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Politics & Government

Stateside: ICE releases Iraqi detainees; toxic cleanup bill gets rewrite; a year in Michigan sports

The Immigration and Customs Enforcement Office in Grand Rapids
Bryce Huffman
/
Michigan Radio
A U.S. District Judge recently ordered U.S. Immigration and Customs Enforcement to release Iraqi detainees who were held in police custody for nearly a year and a half.

Today on Stateside, an attorney with the American Civil Liberties Union of Michigan gives an update on the approximately 100 Iraqi immigrants who were detained in police custody for nearly a year and a half before a U.S. District Judge ordered their release last month. Plus, the lawyer representing residents in the Rockford area whose water was contaminated with PFAS weighs in on Senate Bill 1244, which would overhaul Michigan's standards for cleaning up toxic chemicals. 

Listen to the full show above or find individual segments below. 

ACLU: ICE is releasing Iraqis it has imprisoned since summer of 2017

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Stateside’s conversation with Miriam Aukerman

  • On November 20th, U.S. District Judge Mark Goldsmith ordered the release of Iraqi immigrants who had been held in police custody for nearly a year and a half, accusing U.S. Immigration and Customs Enforcement of using delay tactics and making “demonstrably false statements to the Court.” Miriam Aukerman is with the American Civil Liberties Union of Michigan. She joined Stateside to talk about what conditions were like for the detainees, whether those who have been released still face the threat of deportation, and what’s next for the lawsuit against ICE. 

Bacon: Looking back on a year of Michigan sports

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Stateside’s conversation with John U. Bacon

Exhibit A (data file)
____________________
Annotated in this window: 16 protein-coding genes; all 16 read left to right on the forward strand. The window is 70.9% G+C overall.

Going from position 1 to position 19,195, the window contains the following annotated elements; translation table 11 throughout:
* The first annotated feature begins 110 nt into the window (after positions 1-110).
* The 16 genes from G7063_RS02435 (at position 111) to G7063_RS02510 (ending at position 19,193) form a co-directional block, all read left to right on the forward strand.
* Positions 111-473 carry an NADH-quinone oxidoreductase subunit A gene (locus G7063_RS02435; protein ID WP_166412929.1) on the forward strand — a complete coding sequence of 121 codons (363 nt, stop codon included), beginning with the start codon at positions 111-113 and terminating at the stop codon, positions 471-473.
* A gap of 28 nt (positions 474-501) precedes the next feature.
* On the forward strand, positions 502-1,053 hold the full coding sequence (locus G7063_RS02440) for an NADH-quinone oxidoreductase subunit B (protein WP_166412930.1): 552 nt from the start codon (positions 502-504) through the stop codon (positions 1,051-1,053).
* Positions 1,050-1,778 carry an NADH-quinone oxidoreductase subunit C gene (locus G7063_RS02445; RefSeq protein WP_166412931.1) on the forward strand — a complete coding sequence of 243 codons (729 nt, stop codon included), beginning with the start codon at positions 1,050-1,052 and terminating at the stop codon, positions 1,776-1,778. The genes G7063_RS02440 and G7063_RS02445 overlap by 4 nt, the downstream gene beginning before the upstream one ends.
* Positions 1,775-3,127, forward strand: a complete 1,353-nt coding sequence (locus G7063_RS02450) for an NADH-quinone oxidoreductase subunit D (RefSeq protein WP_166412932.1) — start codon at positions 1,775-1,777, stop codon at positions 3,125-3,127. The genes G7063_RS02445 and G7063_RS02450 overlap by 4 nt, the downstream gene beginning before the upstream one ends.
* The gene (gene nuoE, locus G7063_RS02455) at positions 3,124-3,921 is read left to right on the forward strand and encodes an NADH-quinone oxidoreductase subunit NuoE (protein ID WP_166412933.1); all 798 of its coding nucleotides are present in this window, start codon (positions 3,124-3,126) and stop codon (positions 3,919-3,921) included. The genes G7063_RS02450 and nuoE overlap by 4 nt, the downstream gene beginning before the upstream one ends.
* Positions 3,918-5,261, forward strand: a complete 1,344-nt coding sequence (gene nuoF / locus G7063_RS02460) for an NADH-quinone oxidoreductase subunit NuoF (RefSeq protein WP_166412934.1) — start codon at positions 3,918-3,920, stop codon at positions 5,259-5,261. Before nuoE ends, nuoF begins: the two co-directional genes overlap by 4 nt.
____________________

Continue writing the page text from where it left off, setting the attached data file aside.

• John U. Bacon, Michigan Radio’s sports commentator joined us to sum up this year in Michigan sports. He reflects on the highs and lows of the Lions’ performance this season and gives his take on the institution of bowl games as the Michigan Wolverines prepare for the Peach Bowl and Michigan State gets ready to face the Oregon Ducks in the Redbox Bowl.

Mona Haydar’s music asks listeners to “decolonize” their minds

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Stateside’s conversation with Mona Haydar

  • Mona Haydar is a poet, activist, feminist, and rapper. She talked to Stateside's Mercedes Mejia about her latest EP, Barbarician, her roots in Flint, and the experiences and identities that shape her music. 

Believed Epilogue: No Pretty Bows

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Stateside’s conversation with Kate Wells and Lindsey Smith

  • Kate Wells and Lindsey Smith are the co-hosts of Believed, a podcast from Michigan Radio and NPR that explores how disgraced sports doctor Larry Nassar got away with sexually abusing hundreds of women and girls under the guise of medical treatment for decades. They joined Stateside to talk about the final episode of the series, their experiences working on this project over the past year, and the biggest lesson that they think we can all learn from Believed.

UM laboratory shows students, parents the real world value of a humanities education 

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Stateside’s conversation with Nick Henriksen and Colleen Buckley

  • In recent years, the liberal arts have been overshadowed by programs in the Science, Technology, Engineering, and Math (STEM) fields amid the perception that the humanities don’t offer practical, “real life” skills. But one initiative at the University of Michigan called the Michigan Humanities Collaboratory is working to change that. Nick Henriksen is an associate professor of Spanish linguistics, and Colleen Buckley was an undergraduate researcher in Henriksen’s humanities lab. They break down some of the research being done at the Collaboratory, how they think their work is changing the image of the humanities, and what they would say to students considering a humanities major. 

Lame duck bill on toxic clean-up criteria has been changed, but still restricts use of latest science

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Stateside's conversation with A. J. Birkbeck

  • Senate Bill 1244, which would overhaul state standards for cleaning up toxic chemicals like PFAS at thousands of contaminated sites across Michigan, is currently making its way through the state's lame-duck legislature. The legislation would forbid the Michigan Department of Environmental Quality from using the latest science when determining when a water supply has been polluted, including recent PFAS limits recommended by the Centers for Disease Control and Prevention.
  • A. J. Birkbeck is managing attorney with Fulcrum Law in Grand Rapids and represents residents in the Rockford area whose water has been contaminated by PFAS. He updates us on recent changes made to the bill and why he thinks the proposed bill limits the state's ability to protect public health. 

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